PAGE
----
Bath Time -Kids’ Washcloths and Towels

BJ is a group member of Sew For Kids and also a registered tribal member very familiar with Reservation life having lived on different reservations over the years. She’s a nurse midwife by trade and a mother to many children adopting 6 of her children from the tribe and from foster homes. As busy as she is she still finds time to sew, crochet, knit and design clothing.

BJ began crafting for charity 9 years ago.  She says ” I have donated thousands of handmade items to charities and individuals in 41 states and 9 countries over the years. The majority of my charity work is for babies and First Nations families. I send a regular package to a birthing center whose clients are Inuit.”

We’re pleased she has joined our group and is willing to share her patterns, ideas and experience with us. Watch for more of her posts in the near future. Today she will talk about towels and washcloths for the infant- toddler age group. Many Rez  people do without these”luxury” items .

“Hello  I’m BJ and from time to time  I’ll be sharing different patterns and ideas to help get your creative juices going. I’m very excited about helping Sew For Kids. If you have any questions please email.   If you find any of these patterns or ideas helpful, please send some to our friends in Wanblee.

Today I’m going to share a pattern for making baby towels and washcloths from 2 yards of terrycloth. Purchase good quality terry cloth, which makes a nice and snugly wrap for a wriggly three year old on a cold day or is perfect for making a hooded towel to help that first time mom who is trying to figure out how to lift a wet slippery baby and wrap him in a towel before he starts shaking from being cold. See bath time tips here.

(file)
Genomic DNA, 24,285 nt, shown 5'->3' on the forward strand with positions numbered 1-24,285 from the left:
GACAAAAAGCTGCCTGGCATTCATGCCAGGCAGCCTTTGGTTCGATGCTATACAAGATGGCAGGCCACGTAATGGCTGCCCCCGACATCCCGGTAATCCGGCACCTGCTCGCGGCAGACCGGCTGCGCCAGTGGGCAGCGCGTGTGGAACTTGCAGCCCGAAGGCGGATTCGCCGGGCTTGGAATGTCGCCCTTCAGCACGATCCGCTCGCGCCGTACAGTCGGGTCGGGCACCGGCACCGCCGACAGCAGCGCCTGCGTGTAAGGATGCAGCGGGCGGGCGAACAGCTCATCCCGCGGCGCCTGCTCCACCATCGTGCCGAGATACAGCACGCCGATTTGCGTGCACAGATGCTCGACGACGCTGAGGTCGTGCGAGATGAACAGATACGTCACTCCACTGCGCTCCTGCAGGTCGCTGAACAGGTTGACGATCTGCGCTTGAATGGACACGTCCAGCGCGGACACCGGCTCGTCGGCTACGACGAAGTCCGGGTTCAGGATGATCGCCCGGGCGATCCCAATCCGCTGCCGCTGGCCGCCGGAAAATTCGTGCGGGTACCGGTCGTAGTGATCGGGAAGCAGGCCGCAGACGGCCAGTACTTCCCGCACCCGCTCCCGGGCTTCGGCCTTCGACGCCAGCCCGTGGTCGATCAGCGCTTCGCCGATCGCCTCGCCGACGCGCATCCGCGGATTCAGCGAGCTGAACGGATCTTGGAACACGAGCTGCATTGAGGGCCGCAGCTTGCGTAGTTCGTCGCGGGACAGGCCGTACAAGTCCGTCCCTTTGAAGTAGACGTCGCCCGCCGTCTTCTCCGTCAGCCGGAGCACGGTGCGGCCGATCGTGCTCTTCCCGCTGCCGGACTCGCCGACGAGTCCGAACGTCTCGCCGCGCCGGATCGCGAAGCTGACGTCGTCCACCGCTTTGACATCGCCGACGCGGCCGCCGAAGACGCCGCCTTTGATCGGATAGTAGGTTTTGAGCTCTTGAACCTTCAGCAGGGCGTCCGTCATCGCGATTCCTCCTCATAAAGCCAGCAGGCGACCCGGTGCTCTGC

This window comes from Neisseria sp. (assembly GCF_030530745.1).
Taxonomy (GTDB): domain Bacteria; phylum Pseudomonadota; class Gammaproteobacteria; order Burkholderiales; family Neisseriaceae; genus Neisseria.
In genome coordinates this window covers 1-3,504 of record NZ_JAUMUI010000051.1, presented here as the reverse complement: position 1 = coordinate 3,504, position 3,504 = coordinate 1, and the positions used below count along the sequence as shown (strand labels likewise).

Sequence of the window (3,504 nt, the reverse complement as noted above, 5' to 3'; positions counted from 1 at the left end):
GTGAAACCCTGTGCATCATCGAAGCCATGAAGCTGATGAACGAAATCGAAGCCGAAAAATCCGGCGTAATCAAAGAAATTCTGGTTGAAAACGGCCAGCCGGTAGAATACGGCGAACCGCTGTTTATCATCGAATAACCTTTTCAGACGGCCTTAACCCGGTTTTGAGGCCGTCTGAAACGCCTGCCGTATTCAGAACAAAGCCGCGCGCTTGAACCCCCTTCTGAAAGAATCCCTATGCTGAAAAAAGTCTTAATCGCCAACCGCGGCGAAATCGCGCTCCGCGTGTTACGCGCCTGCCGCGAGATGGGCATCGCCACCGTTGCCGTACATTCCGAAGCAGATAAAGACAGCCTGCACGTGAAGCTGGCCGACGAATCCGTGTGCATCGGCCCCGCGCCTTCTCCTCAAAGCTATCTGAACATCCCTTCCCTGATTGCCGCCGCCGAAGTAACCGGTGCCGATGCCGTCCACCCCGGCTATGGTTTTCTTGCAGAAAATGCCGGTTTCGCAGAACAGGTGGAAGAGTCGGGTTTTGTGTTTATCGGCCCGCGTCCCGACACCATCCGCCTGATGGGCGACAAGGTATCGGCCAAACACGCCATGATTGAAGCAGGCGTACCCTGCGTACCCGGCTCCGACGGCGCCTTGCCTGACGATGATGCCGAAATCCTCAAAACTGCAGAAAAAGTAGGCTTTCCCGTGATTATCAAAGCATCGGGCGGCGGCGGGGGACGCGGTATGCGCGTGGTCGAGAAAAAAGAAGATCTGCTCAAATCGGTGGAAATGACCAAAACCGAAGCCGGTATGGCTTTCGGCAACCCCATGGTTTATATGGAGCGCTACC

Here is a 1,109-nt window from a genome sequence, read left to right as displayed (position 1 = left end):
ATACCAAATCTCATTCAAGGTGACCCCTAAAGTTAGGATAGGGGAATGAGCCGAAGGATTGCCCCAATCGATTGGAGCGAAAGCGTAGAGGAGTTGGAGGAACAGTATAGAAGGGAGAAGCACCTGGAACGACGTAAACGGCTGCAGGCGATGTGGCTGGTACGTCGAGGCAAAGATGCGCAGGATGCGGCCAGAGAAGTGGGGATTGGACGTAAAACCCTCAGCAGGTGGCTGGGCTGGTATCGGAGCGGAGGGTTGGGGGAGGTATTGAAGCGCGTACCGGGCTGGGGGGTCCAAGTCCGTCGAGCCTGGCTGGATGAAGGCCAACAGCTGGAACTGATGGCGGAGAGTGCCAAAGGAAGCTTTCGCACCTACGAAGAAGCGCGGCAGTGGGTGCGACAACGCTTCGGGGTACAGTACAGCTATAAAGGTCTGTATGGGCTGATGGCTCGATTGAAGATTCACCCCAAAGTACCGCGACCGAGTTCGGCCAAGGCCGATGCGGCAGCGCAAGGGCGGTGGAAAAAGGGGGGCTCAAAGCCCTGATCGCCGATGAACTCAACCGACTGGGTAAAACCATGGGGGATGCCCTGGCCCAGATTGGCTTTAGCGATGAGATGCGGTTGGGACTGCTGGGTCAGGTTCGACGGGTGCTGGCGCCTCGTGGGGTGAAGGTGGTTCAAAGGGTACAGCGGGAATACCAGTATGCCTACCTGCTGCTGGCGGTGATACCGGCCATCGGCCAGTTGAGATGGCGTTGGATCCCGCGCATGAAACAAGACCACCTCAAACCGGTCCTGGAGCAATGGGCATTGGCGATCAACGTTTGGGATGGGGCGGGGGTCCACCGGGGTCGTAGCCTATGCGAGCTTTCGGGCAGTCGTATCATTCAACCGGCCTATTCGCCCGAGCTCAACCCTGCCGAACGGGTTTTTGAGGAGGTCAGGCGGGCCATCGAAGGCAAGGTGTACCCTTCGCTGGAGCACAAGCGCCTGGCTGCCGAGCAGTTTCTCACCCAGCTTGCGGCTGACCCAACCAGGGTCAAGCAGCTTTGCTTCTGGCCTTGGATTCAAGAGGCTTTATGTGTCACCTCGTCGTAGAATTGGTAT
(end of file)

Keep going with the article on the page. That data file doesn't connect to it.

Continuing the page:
Look at the diagram below for pattern instructions.  As you can see from the diagram, 2 hooded towels and 5 washcloths or 2 towels and 6 washcloths can be made from the 2 yards of material.

Follow diagram A to cut your pieces. Round the corners using a bowl or plate as a guide. Rounding the corners makes them easier to finish. If making hooded towels, finish the long edge of the hood in your desired method. Place hood piece across one corner matching edges as shown in diagram B. Baste in place across unfinished edges.

There are several ways to finish the edges.

  • Bind the edges with bias tape. This requires approximately 9 yards of double fold bias tape to complete all the towels and washcloths. Chose a thinner tape for a thinner fabric and a thicker tape for a heavy terry. Information on applying bias tape and making your own bias tape is available at the highlighted links. Carol”s photo example of bias

  • Hem the edges. Fold the  fabric over 1/4″, press with iron. Fold over again 1/4″, press and pin. Stitch as desired, but remember to use a zigzag or stretch stitch if using stretch terry.

  • Serge the edges. This is an easy way to add contrast if using a solid color fabric.

* You could also add embroidery or an applique to the hood piece before assembling or add embroidery or an applique to the corner opposite the hood if desired.

Have fun ! Send us a photo of your completed project so we can see your creations.”

Thanks BJ. Share your talents for a good cause and join the Sew for Kids google site. All skill levels and crafters are welcome.

towel.jpg

towel.jpg

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